The U.S. Federal Reserve's recent bond purchases have had a helpful effect on financial conditions, with the rise in long-term interest rates largely due to economic optimism, a senior Fed official said on Wednesday.

Brian Sack, who is in charge of implementing Fed policy as head of the New York Fed's markets group, said a significant rise in U.S. Treasury yields since November does not appear to reflect inflation concerns.

The upward movement in longer-term interest rates in large part reflects the greater optimism about the outlook for economic growth, Sack said.

The Fed in November launched a second round of asset buys to support a fragile economic recovery, to total $600 billion over eight months. The yield on the 10-year Treasury note, which moves inversely to its price, has risen from 2.49 percent in November to 3.65 percent at the close on Wednesday.

The rise in yields does not appear to be driven by the concerns expressed by some that the asset purchase program would unleash a considerable rise in U.S. inflation and inflation expectations, Sack said.

Longer-term inflation expectations have stayed consistent with the Fed's price stability mandate, risky asset prices have risen, and the dollar has held its ground, he said.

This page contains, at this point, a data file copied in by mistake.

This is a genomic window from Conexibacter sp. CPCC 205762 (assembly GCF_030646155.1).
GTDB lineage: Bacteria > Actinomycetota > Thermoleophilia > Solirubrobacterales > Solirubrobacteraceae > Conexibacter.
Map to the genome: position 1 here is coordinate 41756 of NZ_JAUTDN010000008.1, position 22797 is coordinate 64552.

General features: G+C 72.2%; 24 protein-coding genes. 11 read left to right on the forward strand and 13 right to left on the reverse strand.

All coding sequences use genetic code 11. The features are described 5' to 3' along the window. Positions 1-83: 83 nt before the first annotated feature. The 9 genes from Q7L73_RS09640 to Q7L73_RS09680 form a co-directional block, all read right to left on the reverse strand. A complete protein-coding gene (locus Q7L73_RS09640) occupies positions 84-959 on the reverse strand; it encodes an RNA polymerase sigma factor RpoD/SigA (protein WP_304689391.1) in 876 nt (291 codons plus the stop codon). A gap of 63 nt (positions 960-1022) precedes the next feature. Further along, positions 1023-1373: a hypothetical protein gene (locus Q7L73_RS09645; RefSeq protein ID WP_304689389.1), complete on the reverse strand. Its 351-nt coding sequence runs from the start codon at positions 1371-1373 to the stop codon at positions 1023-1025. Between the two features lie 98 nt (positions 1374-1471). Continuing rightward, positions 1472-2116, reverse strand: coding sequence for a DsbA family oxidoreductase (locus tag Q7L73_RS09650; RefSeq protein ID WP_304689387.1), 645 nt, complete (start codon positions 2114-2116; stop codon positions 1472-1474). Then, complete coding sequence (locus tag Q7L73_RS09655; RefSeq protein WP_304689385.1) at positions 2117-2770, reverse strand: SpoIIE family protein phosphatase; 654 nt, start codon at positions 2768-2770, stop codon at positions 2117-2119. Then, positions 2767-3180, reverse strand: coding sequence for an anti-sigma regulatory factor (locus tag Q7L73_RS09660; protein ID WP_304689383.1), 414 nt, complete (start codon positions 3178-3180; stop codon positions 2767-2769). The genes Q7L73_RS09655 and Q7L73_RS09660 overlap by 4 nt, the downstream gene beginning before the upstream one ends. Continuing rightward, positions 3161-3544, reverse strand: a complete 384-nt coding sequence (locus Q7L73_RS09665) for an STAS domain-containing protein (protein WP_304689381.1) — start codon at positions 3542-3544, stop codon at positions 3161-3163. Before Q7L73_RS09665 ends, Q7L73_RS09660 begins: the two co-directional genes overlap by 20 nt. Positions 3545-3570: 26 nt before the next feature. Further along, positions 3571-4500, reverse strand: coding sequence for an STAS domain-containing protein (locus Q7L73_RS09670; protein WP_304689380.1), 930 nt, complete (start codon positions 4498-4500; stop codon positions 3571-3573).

The Fed's approach to implementing the purchases -- presumably some of the largest and most rapid portfolio adjustments that have ever taken place by any single financial market participant -- was flexible enough to avoid significant market distortions, he said.

Sack said the Fed has received competitive and appropriate prices for the bonds it has bought. He added that market liquidity appears to be decent and the Fed does not see signs of scarcity in any particular Treasury securities.

The Fed has not lost any momentum in its preparation for its eventual exit from easy money policy, Sack said.

He said more than 500 firms have registered for the term deposit facility and the New York Fed has added 58 money market funds as counterparties for reverse repurchase agreements.

Both tools would be ways for the Fed to tighten policy by temporarily draining reserves from the financial system.

The amount of income the Fed's portfolio will generate over the long-term is uncertain, Sack said. But any losses the Fed would incur if interest rates moved up abruptly would not affect its ability to implement monetary policy, he said.

(Reporting by Kristina Cooke; Editing by Leslie Adler)